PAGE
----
Wednesday, June 28, 2006

Begin at the Beginning

Let's see, where to begin?

That's the question all novelists face. The struggle with the beginning is so common as to be universal. Where does the story start? How do you make it gripping, unique, and yet reveal character?

Agents and readers tell us over and over that there has to be a hook, that you have to grab the reader by the throat and hold them there (Agent Kristin is blogging about it again today). Oftentimes the first 5 pages is the only part of your mss an agent will had better be strong and captivating. But it also has to fit with the rest of your novel. What's the point of having an action-packed opening scene, if the next one drops to gathering flowers?

I had the usual problems with the opening of TMT. The first version, nigh on 6 years ago, started with (God, I can't believe I'm admitting this) my MC looking in the mirror. That's right, the original let-me-look-in-the-mirror-and-describe-myself. {groan} My early critiquers were very kind, but let's just say I learned. I re-worked.

The second major version started with my MC alone in the house, then sneaking out to see her love interest. Some conflict, I thought, but also some chance to establish the medieval setting and character. It was better.

Diana Gabaldon read that version in 2004, and gave me some valuable advice. "It's good," she said, " reads more like a second scene to me. Why don't you start with more immediate, direct conflict? Maybe an argument?" The lightbulb went on over my head. An argument! Better, a real confrontation! The central conflict in the beginning is between my MC and her father, over the man. Why not let them go at it, right away? It would establish the characters' positions and conflicts, throw in some medieval mindset...and it would be interesting. The second scene is where she sneaks out, which suddenly has deeper meaning because the reader understands how much is at stake. (Thank you, Diana!)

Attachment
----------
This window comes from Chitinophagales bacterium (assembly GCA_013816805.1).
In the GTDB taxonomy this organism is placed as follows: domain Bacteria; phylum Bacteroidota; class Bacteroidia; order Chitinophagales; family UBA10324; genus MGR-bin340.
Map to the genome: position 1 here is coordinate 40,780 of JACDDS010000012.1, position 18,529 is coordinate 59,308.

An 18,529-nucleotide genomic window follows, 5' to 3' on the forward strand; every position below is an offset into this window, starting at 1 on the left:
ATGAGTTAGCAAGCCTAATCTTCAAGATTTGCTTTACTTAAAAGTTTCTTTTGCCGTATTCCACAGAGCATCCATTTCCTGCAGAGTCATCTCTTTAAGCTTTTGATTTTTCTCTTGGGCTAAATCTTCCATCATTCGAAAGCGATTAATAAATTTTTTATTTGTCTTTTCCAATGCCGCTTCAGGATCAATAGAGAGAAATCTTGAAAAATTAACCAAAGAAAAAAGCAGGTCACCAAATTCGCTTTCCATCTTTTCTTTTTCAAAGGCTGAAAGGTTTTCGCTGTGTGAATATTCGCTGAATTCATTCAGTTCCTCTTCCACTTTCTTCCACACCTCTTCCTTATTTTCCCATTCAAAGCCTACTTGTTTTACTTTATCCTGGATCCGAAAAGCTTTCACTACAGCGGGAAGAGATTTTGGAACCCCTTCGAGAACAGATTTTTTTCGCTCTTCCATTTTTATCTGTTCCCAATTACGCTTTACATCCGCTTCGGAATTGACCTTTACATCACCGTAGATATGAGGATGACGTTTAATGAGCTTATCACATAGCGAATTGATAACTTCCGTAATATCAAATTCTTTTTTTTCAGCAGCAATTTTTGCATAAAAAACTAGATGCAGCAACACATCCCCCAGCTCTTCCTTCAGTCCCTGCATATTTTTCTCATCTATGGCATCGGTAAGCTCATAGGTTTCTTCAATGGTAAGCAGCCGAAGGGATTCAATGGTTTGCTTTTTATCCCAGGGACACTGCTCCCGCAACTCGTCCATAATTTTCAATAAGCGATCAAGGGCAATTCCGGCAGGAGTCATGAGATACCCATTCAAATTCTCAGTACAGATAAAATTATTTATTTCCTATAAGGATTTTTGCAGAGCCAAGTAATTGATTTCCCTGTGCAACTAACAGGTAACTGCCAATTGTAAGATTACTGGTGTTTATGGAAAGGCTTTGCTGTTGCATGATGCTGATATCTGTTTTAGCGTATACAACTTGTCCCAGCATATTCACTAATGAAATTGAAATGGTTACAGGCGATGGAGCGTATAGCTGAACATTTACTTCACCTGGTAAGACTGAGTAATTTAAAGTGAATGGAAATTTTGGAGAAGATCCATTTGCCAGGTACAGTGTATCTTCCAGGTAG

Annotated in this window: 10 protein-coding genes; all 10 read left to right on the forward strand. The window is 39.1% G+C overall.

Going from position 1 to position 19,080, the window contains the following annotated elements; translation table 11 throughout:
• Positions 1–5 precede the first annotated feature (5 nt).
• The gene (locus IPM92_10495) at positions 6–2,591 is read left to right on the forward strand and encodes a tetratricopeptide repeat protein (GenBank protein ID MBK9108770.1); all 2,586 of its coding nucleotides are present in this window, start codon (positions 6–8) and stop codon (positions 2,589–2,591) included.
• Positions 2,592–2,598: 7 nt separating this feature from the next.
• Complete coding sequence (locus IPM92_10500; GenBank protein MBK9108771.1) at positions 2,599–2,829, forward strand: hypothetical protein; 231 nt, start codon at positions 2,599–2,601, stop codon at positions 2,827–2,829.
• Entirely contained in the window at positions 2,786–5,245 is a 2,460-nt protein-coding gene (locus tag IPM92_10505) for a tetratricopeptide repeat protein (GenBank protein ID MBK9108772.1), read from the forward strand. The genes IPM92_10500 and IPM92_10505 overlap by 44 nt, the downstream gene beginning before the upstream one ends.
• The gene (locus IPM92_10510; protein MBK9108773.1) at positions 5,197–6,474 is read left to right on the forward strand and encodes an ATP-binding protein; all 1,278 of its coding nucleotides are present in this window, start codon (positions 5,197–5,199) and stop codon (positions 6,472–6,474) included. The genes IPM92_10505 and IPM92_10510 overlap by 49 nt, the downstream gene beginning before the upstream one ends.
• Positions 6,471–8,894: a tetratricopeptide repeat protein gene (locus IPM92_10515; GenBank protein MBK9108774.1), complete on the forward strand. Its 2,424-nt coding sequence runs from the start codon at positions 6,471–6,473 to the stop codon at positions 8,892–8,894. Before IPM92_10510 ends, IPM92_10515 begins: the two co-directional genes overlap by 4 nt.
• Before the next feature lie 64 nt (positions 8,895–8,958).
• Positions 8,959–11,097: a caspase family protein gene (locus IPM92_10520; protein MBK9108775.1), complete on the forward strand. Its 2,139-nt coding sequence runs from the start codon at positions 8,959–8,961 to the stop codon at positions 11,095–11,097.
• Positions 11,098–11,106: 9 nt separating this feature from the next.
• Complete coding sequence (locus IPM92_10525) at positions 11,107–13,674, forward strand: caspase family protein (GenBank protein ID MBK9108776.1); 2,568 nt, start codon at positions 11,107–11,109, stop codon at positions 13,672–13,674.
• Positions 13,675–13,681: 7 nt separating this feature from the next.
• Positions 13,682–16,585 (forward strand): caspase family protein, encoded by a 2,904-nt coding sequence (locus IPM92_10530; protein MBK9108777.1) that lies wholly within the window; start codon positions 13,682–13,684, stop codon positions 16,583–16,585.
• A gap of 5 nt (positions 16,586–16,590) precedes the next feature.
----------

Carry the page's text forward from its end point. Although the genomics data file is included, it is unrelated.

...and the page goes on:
I think I've got it now: the tension, the hook, the characters. The "right place". When I brought it to Surrey last year, I showed it to Anne Perry, nervously. Would she say the same thing as Diana? Would it still not be enough? She read the 3 pages in silence, while I fidgeted. Finally she looked up. "What's wrong with this?" she said. "You just need an agent."

Whew. Begin at the beginning.

Medieval Word of the Day: fruiteress: A female seller of fruit.


sara said...

Ah, the dreaded beginning. *g* It's pretty darn difficult to judge when you've got it nailed, I've got to agree. I recently wrote a new beginning myself (after fiddling with different ideas), but I am by no means sure if this one is The One. *sigh*

/Sara E.

Susan Adrian said...


I don't think anyone's sure this one is The One until the book is out on the shelves. Maybe not even then. {g}